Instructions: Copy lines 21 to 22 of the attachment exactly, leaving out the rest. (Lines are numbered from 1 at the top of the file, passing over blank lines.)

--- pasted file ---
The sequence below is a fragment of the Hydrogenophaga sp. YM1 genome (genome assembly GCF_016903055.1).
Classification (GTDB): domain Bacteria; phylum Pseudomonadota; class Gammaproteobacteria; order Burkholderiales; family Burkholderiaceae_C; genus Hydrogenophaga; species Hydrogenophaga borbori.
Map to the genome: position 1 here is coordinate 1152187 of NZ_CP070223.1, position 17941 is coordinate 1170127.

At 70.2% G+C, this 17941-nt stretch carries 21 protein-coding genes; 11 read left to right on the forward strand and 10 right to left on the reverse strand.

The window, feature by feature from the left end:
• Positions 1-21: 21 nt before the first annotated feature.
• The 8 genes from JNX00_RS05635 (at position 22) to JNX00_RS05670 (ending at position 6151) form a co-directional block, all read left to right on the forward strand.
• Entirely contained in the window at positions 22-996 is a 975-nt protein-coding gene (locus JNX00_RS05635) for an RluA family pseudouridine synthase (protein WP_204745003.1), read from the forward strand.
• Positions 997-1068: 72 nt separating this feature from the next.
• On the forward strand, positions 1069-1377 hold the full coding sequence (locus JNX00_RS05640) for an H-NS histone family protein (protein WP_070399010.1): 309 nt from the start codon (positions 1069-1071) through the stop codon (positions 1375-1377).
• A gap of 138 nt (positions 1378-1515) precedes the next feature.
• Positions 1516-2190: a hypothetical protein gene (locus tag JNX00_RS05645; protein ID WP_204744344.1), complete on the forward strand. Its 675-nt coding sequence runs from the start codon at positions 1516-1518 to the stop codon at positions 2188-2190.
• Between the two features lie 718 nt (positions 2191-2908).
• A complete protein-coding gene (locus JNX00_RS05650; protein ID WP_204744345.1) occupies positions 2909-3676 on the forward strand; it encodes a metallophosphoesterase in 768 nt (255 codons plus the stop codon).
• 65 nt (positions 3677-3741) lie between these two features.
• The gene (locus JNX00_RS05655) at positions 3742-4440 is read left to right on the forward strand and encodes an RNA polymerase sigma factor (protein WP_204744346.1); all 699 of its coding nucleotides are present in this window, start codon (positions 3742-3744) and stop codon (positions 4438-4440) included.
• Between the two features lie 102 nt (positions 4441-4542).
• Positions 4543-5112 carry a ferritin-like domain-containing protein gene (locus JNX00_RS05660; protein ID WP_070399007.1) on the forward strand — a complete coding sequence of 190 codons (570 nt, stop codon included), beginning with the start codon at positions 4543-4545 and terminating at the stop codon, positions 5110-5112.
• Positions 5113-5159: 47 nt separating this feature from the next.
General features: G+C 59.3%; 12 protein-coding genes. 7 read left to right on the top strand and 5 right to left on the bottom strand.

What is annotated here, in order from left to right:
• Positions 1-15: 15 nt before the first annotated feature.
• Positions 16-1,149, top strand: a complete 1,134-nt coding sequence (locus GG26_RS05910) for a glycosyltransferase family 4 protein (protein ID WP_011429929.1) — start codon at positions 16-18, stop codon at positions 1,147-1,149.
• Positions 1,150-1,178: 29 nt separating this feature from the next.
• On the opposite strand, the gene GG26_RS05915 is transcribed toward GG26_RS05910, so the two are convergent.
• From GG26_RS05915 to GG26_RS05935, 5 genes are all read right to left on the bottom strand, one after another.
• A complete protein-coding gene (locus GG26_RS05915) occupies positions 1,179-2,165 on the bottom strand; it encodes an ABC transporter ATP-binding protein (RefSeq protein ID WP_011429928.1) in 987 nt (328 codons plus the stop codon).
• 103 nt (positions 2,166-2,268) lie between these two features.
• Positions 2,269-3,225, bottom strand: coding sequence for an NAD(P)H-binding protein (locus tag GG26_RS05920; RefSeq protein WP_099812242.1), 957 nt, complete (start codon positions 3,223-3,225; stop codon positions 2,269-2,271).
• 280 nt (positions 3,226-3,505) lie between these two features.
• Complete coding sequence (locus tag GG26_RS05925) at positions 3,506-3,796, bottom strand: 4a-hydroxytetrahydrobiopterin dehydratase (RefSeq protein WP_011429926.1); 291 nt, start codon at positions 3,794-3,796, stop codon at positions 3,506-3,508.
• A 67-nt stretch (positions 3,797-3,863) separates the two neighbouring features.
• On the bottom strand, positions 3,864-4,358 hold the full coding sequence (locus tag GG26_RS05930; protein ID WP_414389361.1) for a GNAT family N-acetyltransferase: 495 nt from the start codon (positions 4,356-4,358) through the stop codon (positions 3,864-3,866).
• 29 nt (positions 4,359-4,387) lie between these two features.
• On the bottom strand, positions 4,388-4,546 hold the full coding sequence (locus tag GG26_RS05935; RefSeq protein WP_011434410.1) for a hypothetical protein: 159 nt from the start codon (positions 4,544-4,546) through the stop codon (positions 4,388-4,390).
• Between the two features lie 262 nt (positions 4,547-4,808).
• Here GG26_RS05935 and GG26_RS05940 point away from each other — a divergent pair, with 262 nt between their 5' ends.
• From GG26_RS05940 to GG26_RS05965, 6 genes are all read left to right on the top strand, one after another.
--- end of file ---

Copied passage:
What is annotated here, in order from left to right:
• Positions 1-15: 15 nt before the first annotated feature.